Ted’s podcast on life in grad school

Check out this new podcast by one of our managing editors, Ted Yoo! It’s aboutĀ hot research and the hot mess (grad student) behind it!ā  This Grad Life is all about celebrating cutting edge research and commiserating with the poor souls that do all of the work. Here in this podcast

Maria shares advice on science communication

Maria Montchal communicates about communication! In a blog post for NeuroCrew, a neuroscience communications agency, she discusses tips for how to write about science in a digestible manner. Maria emphasizes the importance of considering one’s audience and one’s goal ahead of time. She shares some guiding questions that anyone can

Bryce awarded an NSF fellowship

One of our hivers, Bryce Wilson, won a prestigious Graduate Research Fellowship from the National Science Foundation! Here is what he has to say about his research: In my lab we study how cells interact with their physical environment. Cells are not only responsive to chemical signals around them, they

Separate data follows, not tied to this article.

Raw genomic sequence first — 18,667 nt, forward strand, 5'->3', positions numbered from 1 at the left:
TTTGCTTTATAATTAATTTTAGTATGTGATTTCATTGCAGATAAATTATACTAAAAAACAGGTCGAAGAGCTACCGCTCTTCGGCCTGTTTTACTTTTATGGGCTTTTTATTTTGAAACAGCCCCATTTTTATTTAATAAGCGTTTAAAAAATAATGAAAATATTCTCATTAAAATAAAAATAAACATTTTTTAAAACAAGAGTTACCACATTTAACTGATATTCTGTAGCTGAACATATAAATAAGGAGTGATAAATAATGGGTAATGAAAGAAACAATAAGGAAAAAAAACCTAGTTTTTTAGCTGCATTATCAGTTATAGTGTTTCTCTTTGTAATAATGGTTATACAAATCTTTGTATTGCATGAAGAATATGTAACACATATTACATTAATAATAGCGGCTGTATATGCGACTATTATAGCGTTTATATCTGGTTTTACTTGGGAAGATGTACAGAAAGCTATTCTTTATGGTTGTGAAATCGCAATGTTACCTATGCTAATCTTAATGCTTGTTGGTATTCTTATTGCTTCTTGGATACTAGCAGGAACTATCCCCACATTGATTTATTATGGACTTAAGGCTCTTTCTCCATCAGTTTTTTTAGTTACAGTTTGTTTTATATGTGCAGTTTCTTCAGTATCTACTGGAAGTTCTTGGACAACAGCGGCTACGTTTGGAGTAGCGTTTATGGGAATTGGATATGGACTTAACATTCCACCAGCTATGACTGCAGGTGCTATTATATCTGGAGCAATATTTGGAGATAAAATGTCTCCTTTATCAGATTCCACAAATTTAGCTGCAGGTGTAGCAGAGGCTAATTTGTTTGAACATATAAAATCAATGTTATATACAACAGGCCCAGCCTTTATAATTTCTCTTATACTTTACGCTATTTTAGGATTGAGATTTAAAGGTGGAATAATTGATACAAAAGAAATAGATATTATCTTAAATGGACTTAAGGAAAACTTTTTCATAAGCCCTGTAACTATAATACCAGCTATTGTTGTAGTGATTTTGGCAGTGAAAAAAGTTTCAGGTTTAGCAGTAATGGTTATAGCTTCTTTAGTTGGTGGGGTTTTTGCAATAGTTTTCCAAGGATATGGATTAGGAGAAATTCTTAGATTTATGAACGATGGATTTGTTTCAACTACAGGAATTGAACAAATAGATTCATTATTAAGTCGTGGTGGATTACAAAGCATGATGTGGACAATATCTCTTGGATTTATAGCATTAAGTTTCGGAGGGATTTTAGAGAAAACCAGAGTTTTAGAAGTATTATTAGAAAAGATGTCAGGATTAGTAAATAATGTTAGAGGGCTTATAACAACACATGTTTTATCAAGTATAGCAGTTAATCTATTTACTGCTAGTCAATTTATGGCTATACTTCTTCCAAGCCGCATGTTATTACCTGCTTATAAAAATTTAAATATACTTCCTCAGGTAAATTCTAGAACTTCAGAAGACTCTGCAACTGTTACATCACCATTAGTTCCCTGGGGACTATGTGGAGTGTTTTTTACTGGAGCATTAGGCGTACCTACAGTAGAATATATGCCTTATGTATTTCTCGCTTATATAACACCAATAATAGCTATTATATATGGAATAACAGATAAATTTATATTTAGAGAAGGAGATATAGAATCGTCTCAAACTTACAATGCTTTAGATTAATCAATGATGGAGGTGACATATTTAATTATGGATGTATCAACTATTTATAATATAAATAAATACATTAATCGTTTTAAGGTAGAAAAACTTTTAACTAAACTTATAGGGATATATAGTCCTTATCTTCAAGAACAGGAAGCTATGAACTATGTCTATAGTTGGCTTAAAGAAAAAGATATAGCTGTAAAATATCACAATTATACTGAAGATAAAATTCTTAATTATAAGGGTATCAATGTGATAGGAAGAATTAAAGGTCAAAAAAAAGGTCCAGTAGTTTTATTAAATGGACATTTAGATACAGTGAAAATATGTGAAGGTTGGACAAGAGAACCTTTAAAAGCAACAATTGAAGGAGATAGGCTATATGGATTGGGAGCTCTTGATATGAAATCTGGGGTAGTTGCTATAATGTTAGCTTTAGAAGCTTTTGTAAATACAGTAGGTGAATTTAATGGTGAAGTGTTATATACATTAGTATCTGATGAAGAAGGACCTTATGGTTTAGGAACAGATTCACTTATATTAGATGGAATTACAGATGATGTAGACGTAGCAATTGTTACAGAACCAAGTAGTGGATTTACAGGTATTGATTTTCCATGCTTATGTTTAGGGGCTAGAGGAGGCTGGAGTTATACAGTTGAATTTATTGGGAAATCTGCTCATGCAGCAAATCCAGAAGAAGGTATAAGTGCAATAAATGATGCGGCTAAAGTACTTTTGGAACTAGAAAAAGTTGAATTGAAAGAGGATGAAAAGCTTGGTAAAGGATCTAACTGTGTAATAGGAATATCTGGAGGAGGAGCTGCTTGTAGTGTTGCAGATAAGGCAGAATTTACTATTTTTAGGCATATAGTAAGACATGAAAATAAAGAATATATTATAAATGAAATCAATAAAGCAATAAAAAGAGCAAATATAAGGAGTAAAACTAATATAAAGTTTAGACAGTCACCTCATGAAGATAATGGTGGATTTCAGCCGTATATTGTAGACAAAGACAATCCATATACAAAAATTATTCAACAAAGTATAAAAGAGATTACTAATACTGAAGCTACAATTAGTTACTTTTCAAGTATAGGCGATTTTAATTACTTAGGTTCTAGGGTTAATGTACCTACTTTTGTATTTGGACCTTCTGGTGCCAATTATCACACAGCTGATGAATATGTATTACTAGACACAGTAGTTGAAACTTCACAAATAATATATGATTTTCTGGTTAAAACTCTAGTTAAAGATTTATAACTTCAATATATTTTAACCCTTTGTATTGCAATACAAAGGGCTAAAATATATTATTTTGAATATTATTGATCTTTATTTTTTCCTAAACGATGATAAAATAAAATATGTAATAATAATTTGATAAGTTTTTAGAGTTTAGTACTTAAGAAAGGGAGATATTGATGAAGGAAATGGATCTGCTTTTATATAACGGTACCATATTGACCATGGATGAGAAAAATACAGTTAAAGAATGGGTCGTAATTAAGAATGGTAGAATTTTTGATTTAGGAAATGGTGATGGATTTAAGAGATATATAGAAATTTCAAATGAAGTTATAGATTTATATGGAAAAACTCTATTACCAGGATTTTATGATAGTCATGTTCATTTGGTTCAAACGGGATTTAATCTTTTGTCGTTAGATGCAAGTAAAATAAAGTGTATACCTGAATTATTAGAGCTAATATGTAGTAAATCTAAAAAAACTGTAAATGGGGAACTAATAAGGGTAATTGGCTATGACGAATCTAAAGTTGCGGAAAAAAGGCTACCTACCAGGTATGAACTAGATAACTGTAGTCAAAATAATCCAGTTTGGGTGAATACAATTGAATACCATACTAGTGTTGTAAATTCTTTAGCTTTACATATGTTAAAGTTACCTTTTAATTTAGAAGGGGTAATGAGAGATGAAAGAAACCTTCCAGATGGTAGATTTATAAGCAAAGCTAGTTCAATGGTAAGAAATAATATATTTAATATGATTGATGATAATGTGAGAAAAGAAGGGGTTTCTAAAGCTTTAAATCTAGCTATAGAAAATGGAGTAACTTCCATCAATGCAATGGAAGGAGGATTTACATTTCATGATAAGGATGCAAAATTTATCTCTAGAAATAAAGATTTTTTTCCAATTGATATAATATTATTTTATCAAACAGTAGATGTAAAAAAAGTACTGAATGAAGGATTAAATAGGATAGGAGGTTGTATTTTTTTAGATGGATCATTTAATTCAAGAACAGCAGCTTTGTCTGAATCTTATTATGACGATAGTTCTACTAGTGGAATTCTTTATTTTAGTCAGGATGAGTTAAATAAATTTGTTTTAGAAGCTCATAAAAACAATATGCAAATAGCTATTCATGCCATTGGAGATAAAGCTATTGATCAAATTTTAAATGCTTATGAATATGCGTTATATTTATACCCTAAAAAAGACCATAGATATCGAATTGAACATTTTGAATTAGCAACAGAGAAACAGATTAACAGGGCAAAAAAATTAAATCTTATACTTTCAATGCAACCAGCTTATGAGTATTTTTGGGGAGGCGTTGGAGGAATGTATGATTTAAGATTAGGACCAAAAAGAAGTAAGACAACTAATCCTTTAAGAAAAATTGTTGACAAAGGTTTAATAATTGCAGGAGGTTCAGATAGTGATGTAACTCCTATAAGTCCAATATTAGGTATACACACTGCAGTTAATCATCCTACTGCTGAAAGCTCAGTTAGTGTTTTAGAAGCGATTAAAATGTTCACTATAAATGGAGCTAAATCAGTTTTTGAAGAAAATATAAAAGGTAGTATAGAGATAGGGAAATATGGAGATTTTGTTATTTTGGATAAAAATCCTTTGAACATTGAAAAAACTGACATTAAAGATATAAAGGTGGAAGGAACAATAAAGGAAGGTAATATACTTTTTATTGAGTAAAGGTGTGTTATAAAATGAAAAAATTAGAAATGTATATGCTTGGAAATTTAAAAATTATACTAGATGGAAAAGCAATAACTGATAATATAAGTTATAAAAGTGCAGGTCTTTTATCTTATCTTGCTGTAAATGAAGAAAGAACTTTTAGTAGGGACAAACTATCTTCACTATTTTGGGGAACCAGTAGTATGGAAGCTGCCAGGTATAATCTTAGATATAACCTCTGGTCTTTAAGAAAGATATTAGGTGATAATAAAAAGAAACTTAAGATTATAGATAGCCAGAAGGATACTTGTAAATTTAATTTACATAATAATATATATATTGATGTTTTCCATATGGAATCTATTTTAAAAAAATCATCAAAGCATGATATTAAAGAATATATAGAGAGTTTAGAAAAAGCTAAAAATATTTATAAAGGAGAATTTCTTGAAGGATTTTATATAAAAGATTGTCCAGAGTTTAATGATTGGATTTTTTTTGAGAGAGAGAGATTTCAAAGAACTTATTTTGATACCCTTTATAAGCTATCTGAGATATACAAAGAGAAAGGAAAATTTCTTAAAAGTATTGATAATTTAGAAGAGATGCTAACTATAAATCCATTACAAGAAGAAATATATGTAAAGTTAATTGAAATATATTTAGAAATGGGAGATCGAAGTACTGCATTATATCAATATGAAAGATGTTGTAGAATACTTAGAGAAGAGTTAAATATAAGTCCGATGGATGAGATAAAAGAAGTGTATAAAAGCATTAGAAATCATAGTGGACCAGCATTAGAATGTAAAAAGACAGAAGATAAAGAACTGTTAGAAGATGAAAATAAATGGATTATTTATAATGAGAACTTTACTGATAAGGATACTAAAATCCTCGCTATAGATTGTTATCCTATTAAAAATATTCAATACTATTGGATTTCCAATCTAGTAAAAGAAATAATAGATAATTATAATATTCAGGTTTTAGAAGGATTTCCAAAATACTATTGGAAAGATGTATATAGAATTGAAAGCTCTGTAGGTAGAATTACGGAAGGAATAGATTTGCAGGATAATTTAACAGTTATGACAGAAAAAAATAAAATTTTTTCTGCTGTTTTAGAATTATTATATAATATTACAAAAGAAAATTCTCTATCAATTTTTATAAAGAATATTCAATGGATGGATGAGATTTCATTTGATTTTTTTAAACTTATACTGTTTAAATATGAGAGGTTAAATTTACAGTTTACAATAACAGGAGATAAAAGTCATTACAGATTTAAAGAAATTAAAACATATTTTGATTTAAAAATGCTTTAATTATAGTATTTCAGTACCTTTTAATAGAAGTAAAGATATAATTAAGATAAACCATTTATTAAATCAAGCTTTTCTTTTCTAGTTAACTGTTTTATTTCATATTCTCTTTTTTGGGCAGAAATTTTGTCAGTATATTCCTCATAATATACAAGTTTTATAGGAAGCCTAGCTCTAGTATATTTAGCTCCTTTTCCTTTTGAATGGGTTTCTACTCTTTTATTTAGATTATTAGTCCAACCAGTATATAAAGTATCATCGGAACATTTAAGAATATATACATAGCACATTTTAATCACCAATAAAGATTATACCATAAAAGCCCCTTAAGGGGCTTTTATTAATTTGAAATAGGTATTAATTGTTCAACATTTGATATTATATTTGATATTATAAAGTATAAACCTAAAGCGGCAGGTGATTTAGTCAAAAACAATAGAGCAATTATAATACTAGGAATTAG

Krista’s paper on drug delivery using polymers

Krista Fruehauf published a scientific paper on targeted drug therapies using polymers.Ā Drug delivery relies upon a few different methods, just like how people rely on different forms of transportation. Some are better for the planet or are faster means of crossing large areas. However, unlike the transportation we experience that

Chloe’s success at the Graduate Research Symposium

Chloe Groome took victory in her section at the Associated Graduate Students (AGS) Graduate Research Symposium on April 26, 2019. Her talk was on, “Leaving Platinum Behind: A Path to Affordable Hydrogen Fuel Cells.” She spoke in the Biology, Chemistry, and Medicine category. This annual symposium provides a venue for

Hivers win chemistry department awards

One of our former managing editors, Lauren FlemingĀ (left photo), was awarded the E.K.C. Lee fellowship award from the Chemistry department at the Edward K. C. Lee Lecture and Award Dinner on May 22, 2019. The award is given “to support an outstanding student in chemistry” for their research accomplishments. She